Did you know it takes the average post-secondary student more than 10 years to repay their student debt?
One in six insolvencies in Canada involved someone looking for student loan forgiveness.
Because after years of struggling, many graduates are no longer able to keep up with their student loan payments.
Graduates are finding it difficult to obtain long-term, sustainable positions in their chosen career path that pay enough to keep up with their student debt obligations. Add in the fact that many are trying to raise a family, make mortgage payments, and pay off credit card debt, and it’s not surprising that so many need help with their student debt.
In this Guide to Student Loan Forgiveness, we outline what you need to know about:
- Which student debt relief options only defer payments, and which options result in student loan forgiveness;
- How and when to negotiate new payment arrangements;
- How you can take advantage of government repayment assistance programs to change the term of your loan or apply for repayment assistance;
- How the Bankruptcy & Insolvency Act can eliminate student loan debt;
- How the seven-year rule works in a bankruptcy or consumer proposal
Private Loan or Government Guaranteed Loan?
The debt relief options available for student loans differ depending on whether you have a private loan, or a government guaranteed student loan through the federal government or provincial student loan program.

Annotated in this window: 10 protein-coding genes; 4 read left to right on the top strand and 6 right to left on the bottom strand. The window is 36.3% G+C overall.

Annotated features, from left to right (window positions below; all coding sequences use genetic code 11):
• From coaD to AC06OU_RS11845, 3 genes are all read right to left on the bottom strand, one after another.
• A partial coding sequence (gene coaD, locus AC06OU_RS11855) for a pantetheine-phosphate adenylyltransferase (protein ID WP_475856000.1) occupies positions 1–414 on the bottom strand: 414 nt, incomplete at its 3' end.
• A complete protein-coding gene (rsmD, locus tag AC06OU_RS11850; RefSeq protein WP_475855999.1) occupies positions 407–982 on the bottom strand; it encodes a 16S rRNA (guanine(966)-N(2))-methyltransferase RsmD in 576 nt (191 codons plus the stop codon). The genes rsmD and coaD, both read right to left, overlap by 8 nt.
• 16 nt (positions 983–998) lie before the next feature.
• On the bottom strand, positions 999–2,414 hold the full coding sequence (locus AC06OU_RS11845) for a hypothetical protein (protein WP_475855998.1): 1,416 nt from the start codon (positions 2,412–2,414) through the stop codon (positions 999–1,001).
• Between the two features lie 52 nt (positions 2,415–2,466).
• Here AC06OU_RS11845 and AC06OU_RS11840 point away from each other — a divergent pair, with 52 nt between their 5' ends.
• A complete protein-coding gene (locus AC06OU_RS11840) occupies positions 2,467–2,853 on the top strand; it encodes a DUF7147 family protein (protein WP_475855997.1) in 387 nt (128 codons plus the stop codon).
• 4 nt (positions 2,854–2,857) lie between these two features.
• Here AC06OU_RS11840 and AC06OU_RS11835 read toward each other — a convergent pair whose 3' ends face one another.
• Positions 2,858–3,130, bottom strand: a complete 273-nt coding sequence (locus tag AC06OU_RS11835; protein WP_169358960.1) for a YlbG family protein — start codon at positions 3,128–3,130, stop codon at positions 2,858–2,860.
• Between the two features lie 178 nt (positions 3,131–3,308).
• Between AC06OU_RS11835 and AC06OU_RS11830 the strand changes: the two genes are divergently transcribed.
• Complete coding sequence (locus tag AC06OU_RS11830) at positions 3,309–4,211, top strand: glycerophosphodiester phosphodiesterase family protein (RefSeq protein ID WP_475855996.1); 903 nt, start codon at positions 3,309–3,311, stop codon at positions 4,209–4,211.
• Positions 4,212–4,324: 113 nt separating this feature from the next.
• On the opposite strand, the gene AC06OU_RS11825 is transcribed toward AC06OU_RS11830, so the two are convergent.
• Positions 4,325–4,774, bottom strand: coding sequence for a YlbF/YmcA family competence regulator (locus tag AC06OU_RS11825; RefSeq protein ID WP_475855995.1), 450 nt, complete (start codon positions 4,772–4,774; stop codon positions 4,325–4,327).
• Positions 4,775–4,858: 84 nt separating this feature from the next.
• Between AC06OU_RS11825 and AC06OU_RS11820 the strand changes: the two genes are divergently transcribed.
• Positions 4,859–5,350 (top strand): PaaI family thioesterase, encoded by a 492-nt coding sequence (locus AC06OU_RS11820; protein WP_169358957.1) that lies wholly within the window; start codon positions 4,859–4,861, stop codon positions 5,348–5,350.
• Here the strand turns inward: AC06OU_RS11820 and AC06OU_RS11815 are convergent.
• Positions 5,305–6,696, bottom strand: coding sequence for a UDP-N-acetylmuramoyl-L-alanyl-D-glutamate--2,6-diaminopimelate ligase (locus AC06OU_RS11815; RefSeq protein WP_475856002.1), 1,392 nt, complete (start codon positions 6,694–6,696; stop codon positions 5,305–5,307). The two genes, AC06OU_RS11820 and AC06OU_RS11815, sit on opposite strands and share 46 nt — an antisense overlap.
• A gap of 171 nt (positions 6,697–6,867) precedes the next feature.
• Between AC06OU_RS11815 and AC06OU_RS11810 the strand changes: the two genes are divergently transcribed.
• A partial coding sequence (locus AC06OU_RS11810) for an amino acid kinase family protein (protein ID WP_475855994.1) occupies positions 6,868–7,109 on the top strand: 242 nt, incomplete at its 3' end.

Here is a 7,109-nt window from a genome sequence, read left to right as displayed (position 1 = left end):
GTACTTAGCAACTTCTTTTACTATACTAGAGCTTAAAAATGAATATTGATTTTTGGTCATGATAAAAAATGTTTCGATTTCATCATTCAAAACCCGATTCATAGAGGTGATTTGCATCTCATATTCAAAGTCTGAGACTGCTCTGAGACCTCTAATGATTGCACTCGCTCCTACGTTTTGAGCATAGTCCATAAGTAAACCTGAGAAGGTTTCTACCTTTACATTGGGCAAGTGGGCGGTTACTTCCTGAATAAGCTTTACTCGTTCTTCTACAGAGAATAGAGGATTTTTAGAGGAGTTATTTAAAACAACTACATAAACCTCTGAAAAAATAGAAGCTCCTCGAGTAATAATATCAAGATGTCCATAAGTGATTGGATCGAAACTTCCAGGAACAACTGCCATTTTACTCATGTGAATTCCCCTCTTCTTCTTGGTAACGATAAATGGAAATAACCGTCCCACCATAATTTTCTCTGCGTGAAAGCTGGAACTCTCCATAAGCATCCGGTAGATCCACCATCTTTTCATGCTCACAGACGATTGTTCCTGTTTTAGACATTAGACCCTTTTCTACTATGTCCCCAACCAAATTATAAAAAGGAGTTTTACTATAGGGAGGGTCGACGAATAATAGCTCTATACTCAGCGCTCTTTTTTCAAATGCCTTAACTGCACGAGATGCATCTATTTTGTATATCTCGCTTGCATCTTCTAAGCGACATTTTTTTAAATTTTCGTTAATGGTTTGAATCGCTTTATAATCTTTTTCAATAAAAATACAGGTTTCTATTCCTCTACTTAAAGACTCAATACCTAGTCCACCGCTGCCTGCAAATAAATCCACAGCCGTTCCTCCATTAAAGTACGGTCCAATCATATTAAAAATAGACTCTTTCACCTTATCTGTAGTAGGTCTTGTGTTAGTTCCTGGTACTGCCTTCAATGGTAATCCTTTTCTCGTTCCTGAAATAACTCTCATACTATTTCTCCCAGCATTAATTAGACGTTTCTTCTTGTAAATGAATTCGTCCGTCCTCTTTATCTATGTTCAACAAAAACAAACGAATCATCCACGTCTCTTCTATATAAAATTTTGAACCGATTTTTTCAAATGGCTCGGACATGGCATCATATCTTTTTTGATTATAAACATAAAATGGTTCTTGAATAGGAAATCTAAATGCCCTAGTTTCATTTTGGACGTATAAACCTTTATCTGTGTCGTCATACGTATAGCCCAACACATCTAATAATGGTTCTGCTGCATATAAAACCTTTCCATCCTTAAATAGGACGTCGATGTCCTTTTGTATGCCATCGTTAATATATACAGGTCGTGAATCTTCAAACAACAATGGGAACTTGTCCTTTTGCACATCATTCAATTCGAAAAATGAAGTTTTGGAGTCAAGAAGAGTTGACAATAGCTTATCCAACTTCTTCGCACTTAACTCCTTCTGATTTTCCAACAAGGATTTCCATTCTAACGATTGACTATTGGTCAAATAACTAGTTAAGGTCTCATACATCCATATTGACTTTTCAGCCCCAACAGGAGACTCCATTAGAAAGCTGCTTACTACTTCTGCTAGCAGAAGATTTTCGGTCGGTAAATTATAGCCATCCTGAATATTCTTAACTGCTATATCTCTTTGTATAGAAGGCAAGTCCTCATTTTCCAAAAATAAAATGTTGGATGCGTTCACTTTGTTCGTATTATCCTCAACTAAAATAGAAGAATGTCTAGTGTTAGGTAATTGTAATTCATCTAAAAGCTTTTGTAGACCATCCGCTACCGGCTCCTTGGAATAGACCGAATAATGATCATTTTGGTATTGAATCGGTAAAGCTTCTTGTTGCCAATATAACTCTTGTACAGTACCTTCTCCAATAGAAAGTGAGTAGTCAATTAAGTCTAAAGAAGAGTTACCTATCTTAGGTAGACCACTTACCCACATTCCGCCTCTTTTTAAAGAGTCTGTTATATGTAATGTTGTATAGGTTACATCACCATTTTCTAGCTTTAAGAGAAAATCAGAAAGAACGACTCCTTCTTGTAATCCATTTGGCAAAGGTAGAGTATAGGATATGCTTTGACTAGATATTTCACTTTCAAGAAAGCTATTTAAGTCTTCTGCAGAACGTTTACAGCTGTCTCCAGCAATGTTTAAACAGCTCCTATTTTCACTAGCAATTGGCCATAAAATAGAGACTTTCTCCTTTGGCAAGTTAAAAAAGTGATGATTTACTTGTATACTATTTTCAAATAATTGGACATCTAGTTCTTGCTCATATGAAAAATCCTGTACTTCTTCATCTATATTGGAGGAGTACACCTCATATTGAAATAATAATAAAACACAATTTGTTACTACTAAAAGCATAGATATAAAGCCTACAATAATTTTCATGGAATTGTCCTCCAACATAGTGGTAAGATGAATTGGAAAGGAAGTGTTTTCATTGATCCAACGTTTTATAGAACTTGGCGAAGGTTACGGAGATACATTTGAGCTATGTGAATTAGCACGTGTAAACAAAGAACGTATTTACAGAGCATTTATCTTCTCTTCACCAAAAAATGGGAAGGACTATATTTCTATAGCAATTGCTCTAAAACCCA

Private loans, from a bank, parent or other financial institution, are repaid directly to your lender. They might include a student line of credit, student credit card or overdraft. Any term revisions must be negotiated with the creditor.
Private student loans are discharged in a bankruptcy or proposal with no limitations or waiting period. Read our article for more on repaying private student debt. Different student loan repayment programs offer varying benefits including reduction in your monthly payments, interest relief, payment deferrals, and outright loan forgiveness.
Here are several alternatives to consider including:
- Voluntary negotiation,
- Government assistance, and
- Debt relief through the Bankruptcy & Insolvency Act.
If you are experiencing a temporary reduction in income but can afford to repay your loans in full, you can contact your student loan lender to negotiate new payment terms that work within your budget.
If you are struggling to keep up with your student loan payments, you may want to consider payment relief through the Ontario or National Student Loan Repayment Assistance Plan.
Under the RAP program your monthly payments may be reduced or eliminated entirely, depending on the severity of your financial situation and your income level.
Zero Payment Based on Income – the federal government also allows for a relief from payments for individuals earning below a certain income threshold. For example, an individual earning less than $25,000 is not required to repay their student debt until their income exceeds this amount.